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The worldwide new car sales slowdown began in 2017, accelerated in 2020 as a result of COVID, and while it has recovered in several markets in 2021, it is still well below the levels of 2019. Plug-in electric car sales increased by more than 43% year over year, from 2.26 million in 2019 to 3.24 million in 2020. In 2020, plug-in electric vehicle sales – including full battery electric and plug-in hybrids – will account for 4.2 % of global new car sales.
The adoption of electric vehicles looks to be following the same pattern as that of all of our most widely used current technology. If EVs continue on this road, it won’t be long before the ICE (Internal Combustion Engine) vehicle follows in the footsteps of (and surpasses) the horse and carriage. This is far faster than current industry forecasts of 30 to 50% new EV sales by 2030.
Image Source: EV-Volumes.com
Surprisingly, not all countries are at the same stage of EV adoption. Norway (which has set 2025 as the deadline for all new non-EV sales) is already nearing the peak, with monthly PEV sales reaching 84.7 % in July this year and full battery EVs accounting for 61.4 %. Many of the EUs neighboring countries aren’t far behind. In July, Sweden had 37.6% PEV sales, Germany had 23.5 %, and the United Kingdom had 17.1%.
Another fascinating sign of the times is the demise of passenger vehicles powered by diesel engines. For example, new diesel passenger car sales in the UK decreased to 7.1 % in July this year, down from 16.5 % a year earlier, while BEV passenger vehicle sales (at 9%) surpassed diesel vehicle sales for the first time.
With the continued decline in new ICE vehicle sales that began in 2017, it’s worth noting that used car prices have risen unexpectedly – initially with recently second-hand automobiles, and then with older ones.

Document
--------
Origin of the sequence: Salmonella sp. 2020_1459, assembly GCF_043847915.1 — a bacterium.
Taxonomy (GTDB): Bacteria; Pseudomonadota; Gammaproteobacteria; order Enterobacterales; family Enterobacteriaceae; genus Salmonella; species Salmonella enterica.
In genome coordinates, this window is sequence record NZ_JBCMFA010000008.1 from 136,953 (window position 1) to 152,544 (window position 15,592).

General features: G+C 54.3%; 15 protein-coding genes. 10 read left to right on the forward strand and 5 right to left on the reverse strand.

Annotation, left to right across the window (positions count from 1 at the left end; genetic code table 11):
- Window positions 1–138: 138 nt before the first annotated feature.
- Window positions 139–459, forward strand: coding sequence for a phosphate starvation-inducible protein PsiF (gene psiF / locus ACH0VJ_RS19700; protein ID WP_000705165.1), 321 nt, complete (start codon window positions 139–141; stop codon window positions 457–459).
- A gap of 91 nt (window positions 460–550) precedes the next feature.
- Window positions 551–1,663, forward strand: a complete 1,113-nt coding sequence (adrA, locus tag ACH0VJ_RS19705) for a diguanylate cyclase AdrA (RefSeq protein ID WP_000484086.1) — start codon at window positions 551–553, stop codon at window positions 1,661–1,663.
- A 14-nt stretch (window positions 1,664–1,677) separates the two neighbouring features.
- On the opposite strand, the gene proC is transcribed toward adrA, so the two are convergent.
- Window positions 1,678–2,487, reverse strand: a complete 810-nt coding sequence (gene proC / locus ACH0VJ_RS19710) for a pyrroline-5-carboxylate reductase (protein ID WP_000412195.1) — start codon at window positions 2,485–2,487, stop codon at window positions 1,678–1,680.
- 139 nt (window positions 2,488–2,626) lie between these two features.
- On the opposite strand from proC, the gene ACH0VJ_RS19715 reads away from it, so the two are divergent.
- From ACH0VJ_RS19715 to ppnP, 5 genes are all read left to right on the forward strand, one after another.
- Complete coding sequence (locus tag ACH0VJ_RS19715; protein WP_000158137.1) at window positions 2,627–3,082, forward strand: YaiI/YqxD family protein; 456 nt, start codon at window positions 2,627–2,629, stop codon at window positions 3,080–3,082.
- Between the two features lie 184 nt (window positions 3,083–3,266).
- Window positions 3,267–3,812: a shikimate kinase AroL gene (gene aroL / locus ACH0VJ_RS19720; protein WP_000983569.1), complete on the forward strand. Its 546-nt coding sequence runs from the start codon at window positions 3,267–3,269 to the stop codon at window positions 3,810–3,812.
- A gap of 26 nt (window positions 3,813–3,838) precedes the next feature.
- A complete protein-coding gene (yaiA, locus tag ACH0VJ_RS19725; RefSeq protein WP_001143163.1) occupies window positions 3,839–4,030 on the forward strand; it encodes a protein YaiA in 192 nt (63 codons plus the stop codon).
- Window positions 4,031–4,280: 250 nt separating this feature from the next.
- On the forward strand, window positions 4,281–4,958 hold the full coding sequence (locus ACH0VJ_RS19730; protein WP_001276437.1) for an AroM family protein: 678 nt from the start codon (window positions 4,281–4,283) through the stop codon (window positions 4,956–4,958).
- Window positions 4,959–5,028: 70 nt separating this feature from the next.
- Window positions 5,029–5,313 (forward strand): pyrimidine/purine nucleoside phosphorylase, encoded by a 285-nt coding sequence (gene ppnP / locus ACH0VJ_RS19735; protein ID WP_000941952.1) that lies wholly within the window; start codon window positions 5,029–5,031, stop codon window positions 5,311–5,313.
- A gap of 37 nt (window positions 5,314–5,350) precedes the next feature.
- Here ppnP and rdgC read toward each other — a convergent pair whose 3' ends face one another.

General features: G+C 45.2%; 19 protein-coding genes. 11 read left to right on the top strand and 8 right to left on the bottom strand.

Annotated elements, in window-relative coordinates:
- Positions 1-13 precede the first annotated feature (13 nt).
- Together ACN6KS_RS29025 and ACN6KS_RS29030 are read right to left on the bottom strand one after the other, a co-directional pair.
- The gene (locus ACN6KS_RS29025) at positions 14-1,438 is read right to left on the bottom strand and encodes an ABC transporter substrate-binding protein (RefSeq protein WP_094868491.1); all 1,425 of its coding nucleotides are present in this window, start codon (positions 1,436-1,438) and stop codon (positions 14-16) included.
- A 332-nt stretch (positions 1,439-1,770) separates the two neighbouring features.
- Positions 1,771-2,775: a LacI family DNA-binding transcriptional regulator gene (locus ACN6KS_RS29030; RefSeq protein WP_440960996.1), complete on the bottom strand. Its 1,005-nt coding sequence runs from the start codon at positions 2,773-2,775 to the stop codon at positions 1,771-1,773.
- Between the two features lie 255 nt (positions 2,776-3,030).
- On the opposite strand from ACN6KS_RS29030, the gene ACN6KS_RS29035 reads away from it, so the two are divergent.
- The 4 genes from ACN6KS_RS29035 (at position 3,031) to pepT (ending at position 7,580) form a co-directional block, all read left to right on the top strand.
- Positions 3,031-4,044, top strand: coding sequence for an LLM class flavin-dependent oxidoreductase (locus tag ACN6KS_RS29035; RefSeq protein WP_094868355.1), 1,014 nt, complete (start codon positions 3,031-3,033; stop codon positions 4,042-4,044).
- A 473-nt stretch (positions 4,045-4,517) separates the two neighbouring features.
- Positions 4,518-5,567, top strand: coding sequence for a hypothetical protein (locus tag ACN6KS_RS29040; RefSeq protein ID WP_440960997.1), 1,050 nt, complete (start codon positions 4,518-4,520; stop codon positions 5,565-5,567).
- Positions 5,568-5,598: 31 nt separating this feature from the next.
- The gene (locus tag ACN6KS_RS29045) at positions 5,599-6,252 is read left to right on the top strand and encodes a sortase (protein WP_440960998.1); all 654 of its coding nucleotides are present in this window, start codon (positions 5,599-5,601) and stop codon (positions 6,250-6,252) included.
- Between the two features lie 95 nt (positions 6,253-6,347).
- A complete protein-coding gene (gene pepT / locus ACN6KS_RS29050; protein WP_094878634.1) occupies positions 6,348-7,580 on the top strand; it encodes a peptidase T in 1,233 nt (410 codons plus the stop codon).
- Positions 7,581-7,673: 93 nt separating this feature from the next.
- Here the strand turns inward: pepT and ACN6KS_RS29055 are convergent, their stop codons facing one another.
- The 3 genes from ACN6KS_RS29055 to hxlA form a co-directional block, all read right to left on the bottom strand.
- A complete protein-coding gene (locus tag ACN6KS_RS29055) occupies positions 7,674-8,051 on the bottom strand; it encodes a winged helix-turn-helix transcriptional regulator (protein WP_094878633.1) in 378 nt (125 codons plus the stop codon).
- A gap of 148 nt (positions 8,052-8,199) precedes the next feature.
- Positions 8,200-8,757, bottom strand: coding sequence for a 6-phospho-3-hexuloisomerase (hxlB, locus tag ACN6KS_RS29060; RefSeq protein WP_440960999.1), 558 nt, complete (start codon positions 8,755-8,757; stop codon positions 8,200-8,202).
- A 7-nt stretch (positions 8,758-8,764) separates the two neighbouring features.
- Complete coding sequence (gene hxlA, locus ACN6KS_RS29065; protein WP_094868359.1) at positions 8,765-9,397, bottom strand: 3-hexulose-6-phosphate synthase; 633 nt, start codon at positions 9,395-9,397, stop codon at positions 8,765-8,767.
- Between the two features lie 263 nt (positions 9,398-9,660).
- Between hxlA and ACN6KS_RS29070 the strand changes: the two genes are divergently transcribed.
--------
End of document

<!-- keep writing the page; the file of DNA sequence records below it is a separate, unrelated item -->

Traditional automotive pundits have linked the drop in new car sales and rise in used car prices to a combination of reduced new car availability due to the chip crisis, tightening economic conditions causing people to delay or avoid new car purchases, and a related increased demand for used cars causing decreased availability and higher used car prices.
Customers stopped buying the company’s initial computer product after the premature announcement of its replacement before it was available, and the term was coined after the failure of the Osborne Computer Company. Wikipedia defines the Osborne Effect as “a social phenomenon of customers cancelling or deferring orders for the current soon-to-be-obsolete product as an unexpected drawback of a company announcing a future product prematurely”.
This is easily applicable to electric vehicles: cars that can accomplish everything an ICE vehicle can do have been around since the Tesla Model S debuted.
Given its capabilities and the transition to scale manufacturing indicated by the unveiling of the Model 3 (which, ironically, went on sale in mid-2017), customers are delaying their purchases of new ICE cars as they wait for mass market EVs from the other manufacturers.
This is because electric vehicles are considered as a superior (and unavoidable) transportation technology that is on the verge of becoming widely available. This is especially true given the expectation that EV pricing would soon be equivalent to ICE prices.
The major manufacturers have effectively fed the Osborne Effect by repeatedly announcing upcoming EV models – but delaying their release or producing them in small numbers – in an effort to appear to restrict Tesla sales.
Falling new ICE sales and soaring second-hand sales (and thus pricing) make sense in this context. Buying an ICE vehicle makes less and less sense as the EV versus ICE price parity point approaches, as it is increasingly likely that it will fast become obsolete, with a resale price to match.
GM, Ford, Volvo, and the Volkswagen Group have all set timelines for the end of ICE vehicle manufacturing ranging from 2025 to 2035, while others have set targets for the electrification of their new fleet offerings.
Meanwhile, the EV market leader - Tesla - is planning to double current 2020 production of roughly 500,000 vehicles to 1 million this year, with two more Gigafactories nearing completion and anticipated to start production late this year or early next year. And we can expect an affordable, mass market Tesla coming to market in the future.